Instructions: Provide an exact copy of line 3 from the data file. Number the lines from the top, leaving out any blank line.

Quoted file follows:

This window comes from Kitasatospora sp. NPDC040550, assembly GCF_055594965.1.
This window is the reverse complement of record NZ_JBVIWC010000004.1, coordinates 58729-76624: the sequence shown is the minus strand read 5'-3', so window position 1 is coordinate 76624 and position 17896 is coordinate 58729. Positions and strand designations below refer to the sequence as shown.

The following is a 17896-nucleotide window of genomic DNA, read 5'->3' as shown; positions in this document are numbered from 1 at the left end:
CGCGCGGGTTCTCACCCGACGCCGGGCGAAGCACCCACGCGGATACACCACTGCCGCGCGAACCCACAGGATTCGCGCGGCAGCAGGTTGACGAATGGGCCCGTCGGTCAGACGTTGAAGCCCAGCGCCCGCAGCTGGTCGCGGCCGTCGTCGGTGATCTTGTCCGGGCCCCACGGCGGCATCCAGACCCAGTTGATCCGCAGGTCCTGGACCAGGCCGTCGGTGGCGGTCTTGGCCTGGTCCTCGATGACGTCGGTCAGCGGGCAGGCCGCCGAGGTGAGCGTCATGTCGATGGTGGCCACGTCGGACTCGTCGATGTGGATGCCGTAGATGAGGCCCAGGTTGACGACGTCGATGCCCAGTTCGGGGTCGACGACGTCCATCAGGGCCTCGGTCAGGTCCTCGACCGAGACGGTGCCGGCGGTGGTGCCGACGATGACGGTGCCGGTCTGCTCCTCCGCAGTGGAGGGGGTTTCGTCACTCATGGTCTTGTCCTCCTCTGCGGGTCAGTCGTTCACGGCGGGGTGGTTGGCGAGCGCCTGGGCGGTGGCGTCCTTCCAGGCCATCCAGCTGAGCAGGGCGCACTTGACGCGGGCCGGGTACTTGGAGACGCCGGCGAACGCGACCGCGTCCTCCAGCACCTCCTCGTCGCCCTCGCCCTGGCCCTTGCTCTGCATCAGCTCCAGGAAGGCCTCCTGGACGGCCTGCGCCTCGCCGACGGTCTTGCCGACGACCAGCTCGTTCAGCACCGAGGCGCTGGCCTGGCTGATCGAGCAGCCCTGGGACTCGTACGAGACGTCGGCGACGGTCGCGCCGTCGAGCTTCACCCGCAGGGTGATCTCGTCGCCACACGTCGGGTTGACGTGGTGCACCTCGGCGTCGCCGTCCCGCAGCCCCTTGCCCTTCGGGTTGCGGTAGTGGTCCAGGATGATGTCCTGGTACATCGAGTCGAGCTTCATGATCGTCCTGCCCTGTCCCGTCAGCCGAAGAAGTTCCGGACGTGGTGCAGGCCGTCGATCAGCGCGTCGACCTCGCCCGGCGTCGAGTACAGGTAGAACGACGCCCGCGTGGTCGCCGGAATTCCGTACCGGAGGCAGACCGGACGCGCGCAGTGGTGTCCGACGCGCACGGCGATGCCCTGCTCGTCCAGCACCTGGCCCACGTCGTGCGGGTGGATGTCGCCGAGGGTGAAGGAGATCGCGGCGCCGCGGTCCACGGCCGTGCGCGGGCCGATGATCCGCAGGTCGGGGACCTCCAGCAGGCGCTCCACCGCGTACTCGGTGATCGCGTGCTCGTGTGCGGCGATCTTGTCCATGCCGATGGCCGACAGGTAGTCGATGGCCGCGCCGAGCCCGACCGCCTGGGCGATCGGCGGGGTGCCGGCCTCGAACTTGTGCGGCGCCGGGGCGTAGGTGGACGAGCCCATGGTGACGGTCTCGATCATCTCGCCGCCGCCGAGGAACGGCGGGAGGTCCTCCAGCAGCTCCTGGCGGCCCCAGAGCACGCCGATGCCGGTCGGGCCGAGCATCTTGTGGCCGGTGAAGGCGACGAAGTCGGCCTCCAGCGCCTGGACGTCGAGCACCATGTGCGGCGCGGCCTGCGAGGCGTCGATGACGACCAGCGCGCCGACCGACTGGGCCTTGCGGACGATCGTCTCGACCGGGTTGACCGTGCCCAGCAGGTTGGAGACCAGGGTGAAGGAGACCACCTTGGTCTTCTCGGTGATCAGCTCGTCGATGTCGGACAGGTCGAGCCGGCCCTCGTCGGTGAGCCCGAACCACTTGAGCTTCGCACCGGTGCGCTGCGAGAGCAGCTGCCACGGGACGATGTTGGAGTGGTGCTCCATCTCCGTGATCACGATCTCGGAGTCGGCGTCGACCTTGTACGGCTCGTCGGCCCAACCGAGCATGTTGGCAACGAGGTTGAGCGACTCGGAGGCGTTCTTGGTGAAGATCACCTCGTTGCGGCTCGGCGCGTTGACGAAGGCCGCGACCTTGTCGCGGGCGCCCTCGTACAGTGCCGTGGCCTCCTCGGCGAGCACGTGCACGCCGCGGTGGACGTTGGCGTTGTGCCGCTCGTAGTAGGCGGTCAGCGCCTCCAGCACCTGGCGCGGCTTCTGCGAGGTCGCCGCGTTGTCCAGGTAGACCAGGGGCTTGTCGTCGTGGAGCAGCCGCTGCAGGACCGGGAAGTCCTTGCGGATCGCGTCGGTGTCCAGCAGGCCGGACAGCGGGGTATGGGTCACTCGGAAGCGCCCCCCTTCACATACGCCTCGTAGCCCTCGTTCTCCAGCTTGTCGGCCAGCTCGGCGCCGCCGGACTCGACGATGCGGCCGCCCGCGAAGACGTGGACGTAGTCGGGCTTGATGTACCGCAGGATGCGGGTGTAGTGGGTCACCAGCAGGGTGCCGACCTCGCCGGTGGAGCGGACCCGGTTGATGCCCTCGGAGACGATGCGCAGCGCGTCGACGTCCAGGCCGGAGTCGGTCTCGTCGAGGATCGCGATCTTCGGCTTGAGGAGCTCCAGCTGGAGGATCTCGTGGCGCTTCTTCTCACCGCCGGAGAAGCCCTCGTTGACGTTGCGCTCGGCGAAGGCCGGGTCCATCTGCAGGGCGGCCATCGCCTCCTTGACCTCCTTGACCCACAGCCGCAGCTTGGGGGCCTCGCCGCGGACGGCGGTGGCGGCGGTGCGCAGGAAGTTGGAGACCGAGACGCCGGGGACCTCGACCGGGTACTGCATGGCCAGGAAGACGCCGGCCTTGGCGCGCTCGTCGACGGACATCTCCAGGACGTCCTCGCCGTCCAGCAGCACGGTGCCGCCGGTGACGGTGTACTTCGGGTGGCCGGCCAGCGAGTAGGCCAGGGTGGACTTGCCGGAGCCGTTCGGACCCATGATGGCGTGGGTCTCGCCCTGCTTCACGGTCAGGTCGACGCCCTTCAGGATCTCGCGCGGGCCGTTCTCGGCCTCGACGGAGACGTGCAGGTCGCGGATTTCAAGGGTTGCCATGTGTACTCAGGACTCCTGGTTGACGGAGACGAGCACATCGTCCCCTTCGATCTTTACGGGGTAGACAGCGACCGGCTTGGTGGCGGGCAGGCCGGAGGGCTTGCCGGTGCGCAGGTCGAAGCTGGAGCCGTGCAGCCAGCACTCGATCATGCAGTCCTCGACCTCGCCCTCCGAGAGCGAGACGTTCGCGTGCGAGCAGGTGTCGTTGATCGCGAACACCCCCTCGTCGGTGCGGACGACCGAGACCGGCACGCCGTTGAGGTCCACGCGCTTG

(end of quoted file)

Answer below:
The following is a 17896-nucleotide window of genomic DNA, read 5'->3' as shown; positions in this document are numbered from 1 at the left end: